Page 48 - Regarding the Birds of the Bird Islands
ISSUE : Issue 26
Published by Ronald Caplan on 1980/8/1
Regarding the Birds of Bird Islands In 1925, Ivan A. Bayley of. North Sydney published an article in the Canadian Field Naturalist, pointing out that the Bird Is? lands had apparently escaped the attention of ornithologists. He went on to list and give some details regarding the birds he and the lighthouse keepers had seen there. We took that article to Dan Banks and Dave Harris, Biologists with Nova Scotia Lands and Forests, the evening after their most recent visit to Bird Islands (June 4, 1980), They had gone out that morning to make a count. They make the count each year, and in the same manner: that is, from a boat, slowly circling each island. This gives them a fairly rigorous method for determining the changes from one year to the next. It should be remembered that Bayley went out for a number of visits, different times of the year. Dan Banks and Dave Harris are not actually counting all the birds--only certain species, and only those they see using a particular, repeat- able method--circling the islands. We went through Bayley's report with them and dis? cussed it in terms of what they've been seeing in recent years. Dave Harris: Bird Islands is one of the closest areas to a larger mass of land that has deep-ocean birds breeding, any? where in Nova Scotia. You have the Auks and Puffins--pretty well ocean birds. They are birds that spend most of their life at sea and just come inland enough to breed. They usually breed on islands set further out at sea. Dan Banks: The Bird Islands are important. The Kittiwake colony there • which appar? ently started last year--that's the second one we know of in the province. And they are the southernmost colonies in North America--Bird Islands and Green Rock off Gabarus, And to Nova Scotia, it's unique habitat there--high flat-topped islands, cliffs with the burrows for the Puffins and the Murres, And the Auks, (Bayley thinks the Auks and Puffins make those burrows, actually hollow them out "by dint of diligent pecking and scratch? ing.") Dan: I wouldn't say that. Most of those burroxvs are just dissolved coal, ba? sically. They are tree trunks that dis? solved before the surrounding rock did-- fell out or washed out. Dave: If you walk along the Black Rock area (mainland of Cape Breton across from Bird Islands), there are a lot of fossils in all of that area--and you can walk along there and see every year the erosion and you'll see where there are fossilized logs in there. They fall out, leaving holes. And it's very similar rock formation to what is the Bird Islands. Dan: I won't say that Bayley is wrong. I will say that the majority of the burrows are natural cavities. Now up toward the top, I don't know but what some of the burrows may have been dug by birds. (Bay- ley does add that: "Puffins...occasionally excavate burrows along the edge of the soft turf covering the top of the islands." And he continues: "Puffins arrive at these islands during the last week of April or in early May and leave towards the last of August and, although the islands are only 6 miles from the mainland, these birds rarely visit the mainland.") Dave: When he says the Puffins come in Ap- ril to May--last year, we counted 46 on Hertford and 42 on Ciboux. This year, be? ing two weeks earlier, we only counted 13 on Hertford and 8 on Ciboux. It could be that they've started breeding and the fe? males are staying back in the nest, at the ?? ' • ? --.,'* - • : -: . '*'Q'*i !''' 4 f?,0| *!'??'-;.V. HP, '!fc.......:..:....:.:'.: :.-_ ?? NEWLY ENLARGED, LICENSED RESTAURANT OPEN ALL YEAR * ROUND Children's Portions Harbour Restaurant Try Our Butterscotch Pie Telephone (902) 224-2042 Cheticamp, Cape Breton Take Out and Diet Dishes on request (48)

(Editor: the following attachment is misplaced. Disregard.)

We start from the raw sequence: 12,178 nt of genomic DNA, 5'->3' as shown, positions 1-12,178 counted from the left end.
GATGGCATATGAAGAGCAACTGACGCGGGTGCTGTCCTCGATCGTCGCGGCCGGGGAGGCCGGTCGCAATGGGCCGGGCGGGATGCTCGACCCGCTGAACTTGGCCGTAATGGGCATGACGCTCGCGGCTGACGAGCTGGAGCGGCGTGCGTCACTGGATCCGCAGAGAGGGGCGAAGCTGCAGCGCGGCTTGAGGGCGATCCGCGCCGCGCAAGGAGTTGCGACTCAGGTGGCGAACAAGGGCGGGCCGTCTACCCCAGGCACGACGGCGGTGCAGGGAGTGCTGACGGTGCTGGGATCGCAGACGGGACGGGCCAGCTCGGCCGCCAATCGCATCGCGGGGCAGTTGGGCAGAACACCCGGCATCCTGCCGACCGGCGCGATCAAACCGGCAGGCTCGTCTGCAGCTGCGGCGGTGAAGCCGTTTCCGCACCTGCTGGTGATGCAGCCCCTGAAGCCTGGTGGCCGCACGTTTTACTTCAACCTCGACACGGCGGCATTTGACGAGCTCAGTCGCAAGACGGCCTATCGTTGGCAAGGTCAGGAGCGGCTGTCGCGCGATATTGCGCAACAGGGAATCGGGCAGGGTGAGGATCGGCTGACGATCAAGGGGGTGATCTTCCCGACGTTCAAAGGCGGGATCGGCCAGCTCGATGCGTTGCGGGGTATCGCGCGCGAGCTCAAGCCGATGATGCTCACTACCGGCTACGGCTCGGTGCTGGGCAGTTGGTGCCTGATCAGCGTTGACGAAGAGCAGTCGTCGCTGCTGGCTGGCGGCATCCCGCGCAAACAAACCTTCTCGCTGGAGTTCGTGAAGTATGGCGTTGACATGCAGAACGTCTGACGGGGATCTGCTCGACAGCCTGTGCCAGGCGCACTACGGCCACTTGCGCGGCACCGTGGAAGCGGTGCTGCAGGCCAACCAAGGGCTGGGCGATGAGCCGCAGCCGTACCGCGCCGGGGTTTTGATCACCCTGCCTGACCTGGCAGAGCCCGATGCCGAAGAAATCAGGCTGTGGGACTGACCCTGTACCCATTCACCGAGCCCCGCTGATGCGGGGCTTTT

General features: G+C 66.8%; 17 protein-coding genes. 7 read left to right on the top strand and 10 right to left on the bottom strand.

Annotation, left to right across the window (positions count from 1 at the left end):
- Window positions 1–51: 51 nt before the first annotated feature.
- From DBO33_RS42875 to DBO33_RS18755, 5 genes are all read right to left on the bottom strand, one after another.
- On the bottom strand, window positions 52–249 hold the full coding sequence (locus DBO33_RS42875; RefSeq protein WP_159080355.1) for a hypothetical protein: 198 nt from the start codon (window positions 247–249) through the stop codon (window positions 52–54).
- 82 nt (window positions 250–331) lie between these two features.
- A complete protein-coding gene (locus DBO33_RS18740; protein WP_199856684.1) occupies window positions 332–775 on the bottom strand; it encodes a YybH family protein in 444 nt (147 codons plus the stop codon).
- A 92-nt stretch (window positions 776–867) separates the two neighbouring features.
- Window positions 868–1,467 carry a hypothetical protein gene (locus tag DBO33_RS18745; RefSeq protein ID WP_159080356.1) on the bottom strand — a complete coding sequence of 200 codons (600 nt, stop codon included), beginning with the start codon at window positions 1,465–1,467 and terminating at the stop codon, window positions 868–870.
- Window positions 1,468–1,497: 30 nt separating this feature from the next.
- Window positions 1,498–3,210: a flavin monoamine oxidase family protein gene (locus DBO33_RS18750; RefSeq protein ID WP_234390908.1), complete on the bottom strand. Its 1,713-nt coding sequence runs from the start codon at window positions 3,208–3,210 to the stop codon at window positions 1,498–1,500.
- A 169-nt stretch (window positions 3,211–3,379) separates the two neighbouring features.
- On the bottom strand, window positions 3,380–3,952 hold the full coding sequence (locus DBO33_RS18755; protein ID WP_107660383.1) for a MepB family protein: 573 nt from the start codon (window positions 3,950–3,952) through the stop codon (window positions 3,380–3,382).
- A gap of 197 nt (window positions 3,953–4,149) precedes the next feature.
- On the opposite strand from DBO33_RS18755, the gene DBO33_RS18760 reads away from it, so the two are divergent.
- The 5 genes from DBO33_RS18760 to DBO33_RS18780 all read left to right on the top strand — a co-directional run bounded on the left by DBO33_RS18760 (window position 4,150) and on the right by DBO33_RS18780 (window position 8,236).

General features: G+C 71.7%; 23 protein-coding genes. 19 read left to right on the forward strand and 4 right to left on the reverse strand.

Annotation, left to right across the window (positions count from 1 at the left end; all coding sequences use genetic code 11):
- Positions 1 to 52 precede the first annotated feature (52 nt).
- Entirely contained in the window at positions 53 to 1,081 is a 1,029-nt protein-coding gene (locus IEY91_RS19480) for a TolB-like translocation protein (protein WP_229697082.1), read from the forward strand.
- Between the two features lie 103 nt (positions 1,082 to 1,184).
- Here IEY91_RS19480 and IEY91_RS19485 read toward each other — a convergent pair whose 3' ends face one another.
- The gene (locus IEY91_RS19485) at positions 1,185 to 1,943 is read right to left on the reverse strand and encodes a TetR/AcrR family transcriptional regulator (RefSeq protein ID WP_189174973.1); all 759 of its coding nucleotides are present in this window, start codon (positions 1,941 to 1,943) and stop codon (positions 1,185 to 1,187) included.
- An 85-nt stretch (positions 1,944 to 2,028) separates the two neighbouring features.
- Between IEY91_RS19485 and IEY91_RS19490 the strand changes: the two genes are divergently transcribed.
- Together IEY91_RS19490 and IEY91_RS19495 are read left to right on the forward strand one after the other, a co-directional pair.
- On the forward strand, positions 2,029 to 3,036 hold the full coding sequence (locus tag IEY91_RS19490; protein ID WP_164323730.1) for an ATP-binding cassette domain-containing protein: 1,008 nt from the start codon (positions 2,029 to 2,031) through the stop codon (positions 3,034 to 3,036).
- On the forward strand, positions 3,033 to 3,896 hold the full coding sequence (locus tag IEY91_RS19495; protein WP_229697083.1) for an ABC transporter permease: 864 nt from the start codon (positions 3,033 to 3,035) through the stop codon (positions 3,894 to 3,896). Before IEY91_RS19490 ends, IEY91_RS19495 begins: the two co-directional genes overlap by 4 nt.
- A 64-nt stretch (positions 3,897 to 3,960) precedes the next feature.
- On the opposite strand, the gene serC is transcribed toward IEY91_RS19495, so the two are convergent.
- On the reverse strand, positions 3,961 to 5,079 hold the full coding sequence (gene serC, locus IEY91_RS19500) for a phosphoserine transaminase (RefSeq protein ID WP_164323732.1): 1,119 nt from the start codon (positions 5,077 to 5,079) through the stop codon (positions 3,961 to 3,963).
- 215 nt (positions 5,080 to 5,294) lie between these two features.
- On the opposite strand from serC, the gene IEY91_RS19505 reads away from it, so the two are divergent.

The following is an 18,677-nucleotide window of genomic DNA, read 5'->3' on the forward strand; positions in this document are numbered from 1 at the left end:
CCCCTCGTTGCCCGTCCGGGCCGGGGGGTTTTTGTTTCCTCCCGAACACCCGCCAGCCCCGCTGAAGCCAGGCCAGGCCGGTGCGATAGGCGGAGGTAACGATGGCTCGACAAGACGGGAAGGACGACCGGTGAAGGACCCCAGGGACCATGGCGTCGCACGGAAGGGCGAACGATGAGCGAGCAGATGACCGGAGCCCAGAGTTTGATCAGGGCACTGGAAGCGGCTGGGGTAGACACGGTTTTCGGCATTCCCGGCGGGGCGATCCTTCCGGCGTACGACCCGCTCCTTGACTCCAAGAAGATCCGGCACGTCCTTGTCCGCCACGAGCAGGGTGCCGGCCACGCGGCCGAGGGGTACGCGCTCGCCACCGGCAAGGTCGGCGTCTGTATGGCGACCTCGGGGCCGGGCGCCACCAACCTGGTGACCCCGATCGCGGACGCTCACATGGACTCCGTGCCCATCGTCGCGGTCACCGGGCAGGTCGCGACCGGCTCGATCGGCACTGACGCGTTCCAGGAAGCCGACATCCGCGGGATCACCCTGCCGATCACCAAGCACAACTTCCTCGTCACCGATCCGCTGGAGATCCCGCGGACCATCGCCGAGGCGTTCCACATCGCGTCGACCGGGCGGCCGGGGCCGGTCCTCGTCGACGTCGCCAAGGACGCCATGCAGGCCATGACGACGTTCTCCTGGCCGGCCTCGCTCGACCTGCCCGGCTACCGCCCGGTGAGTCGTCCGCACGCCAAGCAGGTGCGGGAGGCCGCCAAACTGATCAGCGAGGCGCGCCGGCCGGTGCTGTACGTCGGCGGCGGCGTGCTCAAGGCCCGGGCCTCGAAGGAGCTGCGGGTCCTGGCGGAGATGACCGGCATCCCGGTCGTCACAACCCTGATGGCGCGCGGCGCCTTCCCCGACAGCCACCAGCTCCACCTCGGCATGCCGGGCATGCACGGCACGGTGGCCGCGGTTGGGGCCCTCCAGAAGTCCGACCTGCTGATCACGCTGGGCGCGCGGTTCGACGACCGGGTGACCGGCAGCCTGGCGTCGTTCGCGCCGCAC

Cape Breton's Magazine